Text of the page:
No Israeli athletes allowed, but Moovit app chosen for Asian Games in Indonesia

Israeli startup’s mobile guide to public transportation will help millions of fans get to sports competitions at event where Palestine is welcomed but Israel banned since 1981

Shoshanna Solomon is The Times of Israel's Startups and Business reporter

People exercise next to a banner for the 2018 Asian Games during a car-free day in Jakarta on August 12, 2018. (AFP PHOTO / BAY ISMOYO)
People exercise next to a banner for the 2018 Asian Games during a car-free day in Jakarta on August 12, 2018. (AFP PHOTO / BAY ISMOYO)

Even though Israel has been banned from the Asian Games since 1981, an Israeli transit app will help teams and fans get to their sports destinations on time, using public transportation.

The crowdsourced public transportation app Moovit, created by an Israeli startup of the same name, has been chosen as the official mobility app for the Asian Games, also known as Asiad, to be held August 18-September 2 in Jakarta and Palembang, Indonesia.

The Asiad, held every four years, is hailed as the second-largest multi-sport event after the Olympics, with teams from 44 countries participating and three million fans expected to attend.

Israelis competed in the Asian Games from 1954 to 1974, but were banned by the Olympic Council of Asia in 1981. Palestine, however, is on the roster.

Moovit’s free public transit app is available on Android, iOS and the web, and has more than 200 million users in over 2,500 cities in 82 countries.

“Moovit has the most complete, up-to-date coverage of all modes of transit and lines in Jakarta & Palembang than any other provider,” a Moovit statement said, explaining why the Asiad Steering Committee chose the app.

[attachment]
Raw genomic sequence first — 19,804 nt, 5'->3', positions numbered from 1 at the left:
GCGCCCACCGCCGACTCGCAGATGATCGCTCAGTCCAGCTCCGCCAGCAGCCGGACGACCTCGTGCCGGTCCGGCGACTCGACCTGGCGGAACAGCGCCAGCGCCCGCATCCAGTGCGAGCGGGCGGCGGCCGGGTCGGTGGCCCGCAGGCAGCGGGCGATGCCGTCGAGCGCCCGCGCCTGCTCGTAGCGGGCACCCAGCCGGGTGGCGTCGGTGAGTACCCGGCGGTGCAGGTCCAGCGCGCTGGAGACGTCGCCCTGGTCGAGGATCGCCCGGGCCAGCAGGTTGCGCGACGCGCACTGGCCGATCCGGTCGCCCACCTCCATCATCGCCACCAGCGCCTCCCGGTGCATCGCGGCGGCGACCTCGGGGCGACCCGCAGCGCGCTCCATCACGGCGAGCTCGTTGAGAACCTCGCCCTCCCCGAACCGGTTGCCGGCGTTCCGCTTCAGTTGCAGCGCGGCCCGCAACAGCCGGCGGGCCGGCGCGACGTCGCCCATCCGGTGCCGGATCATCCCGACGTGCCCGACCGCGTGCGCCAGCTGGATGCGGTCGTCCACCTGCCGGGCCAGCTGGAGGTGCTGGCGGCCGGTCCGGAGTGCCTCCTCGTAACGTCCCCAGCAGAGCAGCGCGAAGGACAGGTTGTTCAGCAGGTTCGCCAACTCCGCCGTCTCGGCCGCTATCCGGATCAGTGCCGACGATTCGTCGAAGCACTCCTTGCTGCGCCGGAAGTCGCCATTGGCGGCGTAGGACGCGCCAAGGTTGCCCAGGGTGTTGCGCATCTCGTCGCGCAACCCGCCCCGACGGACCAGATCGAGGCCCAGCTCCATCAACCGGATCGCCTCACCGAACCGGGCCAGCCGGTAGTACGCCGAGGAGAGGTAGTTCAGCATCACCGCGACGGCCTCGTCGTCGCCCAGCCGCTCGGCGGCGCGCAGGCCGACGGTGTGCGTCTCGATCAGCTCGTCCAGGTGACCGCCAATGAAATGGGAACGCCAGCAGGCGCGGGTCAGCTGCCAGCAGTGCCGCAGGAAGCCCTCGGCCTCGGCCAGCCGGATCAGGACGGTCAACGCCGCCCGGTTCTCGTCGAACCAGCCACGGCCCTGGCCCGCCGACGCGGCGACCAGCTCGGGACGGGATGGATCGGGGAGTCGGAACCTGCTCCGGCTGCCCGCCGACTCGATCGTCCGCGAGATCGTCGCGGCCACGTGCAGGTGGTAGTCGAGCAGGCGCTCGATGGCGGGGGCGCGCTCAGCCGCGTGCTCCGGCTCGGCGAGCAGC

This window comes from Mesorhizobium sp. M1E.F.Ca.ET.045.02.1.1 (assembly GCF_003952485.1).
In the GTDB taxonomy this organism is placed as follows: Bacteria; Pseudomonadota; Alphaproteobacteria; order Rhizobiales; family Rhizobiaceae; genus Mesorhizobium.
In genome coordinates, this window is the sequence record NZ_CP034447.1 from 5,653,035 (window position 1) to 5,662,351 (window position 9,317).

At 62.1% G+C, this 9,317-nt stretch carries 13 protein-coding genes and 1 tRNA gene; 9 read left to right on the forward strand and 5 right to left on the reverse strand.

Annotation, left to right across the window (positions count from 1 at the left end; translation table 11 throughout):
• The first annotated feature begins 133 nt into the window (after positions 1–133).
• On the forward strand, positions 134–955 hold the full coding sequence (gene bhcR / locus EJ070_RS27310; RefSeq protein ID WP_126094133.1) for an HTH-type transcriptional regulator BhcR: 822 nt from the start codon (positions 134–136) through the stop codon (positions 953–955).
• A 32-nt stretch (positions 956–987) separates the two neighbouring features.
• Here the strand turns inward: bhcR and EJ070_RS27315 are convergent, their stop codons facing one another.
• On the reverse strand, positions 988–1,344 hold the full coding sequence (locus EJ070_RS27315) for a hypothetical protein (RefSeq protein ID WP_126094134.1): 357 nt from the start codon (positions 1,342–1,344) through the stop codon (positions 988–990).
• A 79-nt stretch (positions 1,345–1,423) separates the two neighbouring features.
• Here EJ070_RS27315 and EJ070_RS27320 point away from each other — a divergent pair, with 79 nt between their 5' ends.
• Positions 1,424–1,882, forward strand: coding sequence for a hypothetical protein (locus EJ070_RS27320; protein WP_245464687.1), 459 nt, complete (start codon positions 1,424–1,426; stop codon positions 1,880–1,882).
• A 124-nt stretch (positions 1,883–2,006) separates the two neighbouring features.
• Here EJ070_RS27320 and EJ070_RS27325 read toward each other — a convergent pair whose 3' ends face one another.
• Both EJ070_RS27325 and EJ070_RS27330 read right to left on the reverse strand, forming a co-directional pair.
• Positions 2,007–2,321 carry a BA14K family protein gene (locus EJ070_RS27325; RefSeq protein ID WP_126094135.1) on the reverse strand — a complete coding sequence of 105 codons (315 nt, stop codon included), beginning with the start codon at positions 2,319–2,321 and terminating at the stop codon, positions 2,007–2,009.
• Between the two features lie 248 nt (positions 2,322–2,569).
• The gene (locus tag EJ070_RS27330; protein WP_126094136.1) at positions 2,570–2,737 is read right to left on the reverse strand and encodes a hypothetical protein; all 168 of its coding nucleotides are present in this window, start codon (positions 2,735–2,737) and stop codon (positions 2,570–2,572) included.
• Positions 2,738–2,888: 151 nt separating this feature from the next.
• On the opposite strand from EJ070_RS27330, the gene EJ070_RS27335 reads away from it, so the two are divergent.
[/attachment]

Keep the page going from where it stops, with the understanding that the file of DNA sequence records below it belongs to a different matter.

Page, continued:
During the games Moovit will send out notifications of all transit updates and changes, the statement said. The app provides real-time transit arrivals and directions, trip plans, service alerts and Get Off Alerts. The app can also be used by visually impaired users, as it has a voiceover/talkback feature, the statement said.

The Moovit app can be used in a variety of languages including Indonesian, Chinese (simplified and traditional), Japanese, Thai, Bahai Malay, Tagalog, Korean, Hindi, Russian, and Arabic.

This is not the first time the startup’s app has been put to work at a major sporting event: Moovit was the official transit app for the city of Rio de Janeiro during the 2016 Olympics; the company collaborated with the UEFA EURO 2016 Fan Guide App to help soccer fans during that competition; and Italy’s AS Roma football club announced Moovit as its Global Mobility App Partner earlier this year. The company said it has partnered with more than 100 other events, venues and attractions worldwide to help their visitors and fans use public transit.

The startup was set up by Nir Erez in Tel Aviv in February 2012 together with Roy Bick and Yaron Evron. The company has raised $131.5 million to date from investors including Intel Capital and Sequoia Capital.

The company is aiming to cross the billion-user mark by 2021, and its vision is to “try and touch every urban ride in the future,” which it sees as 6-10 billion rides a day, Erez said in an interview with The Times of Israel in May.

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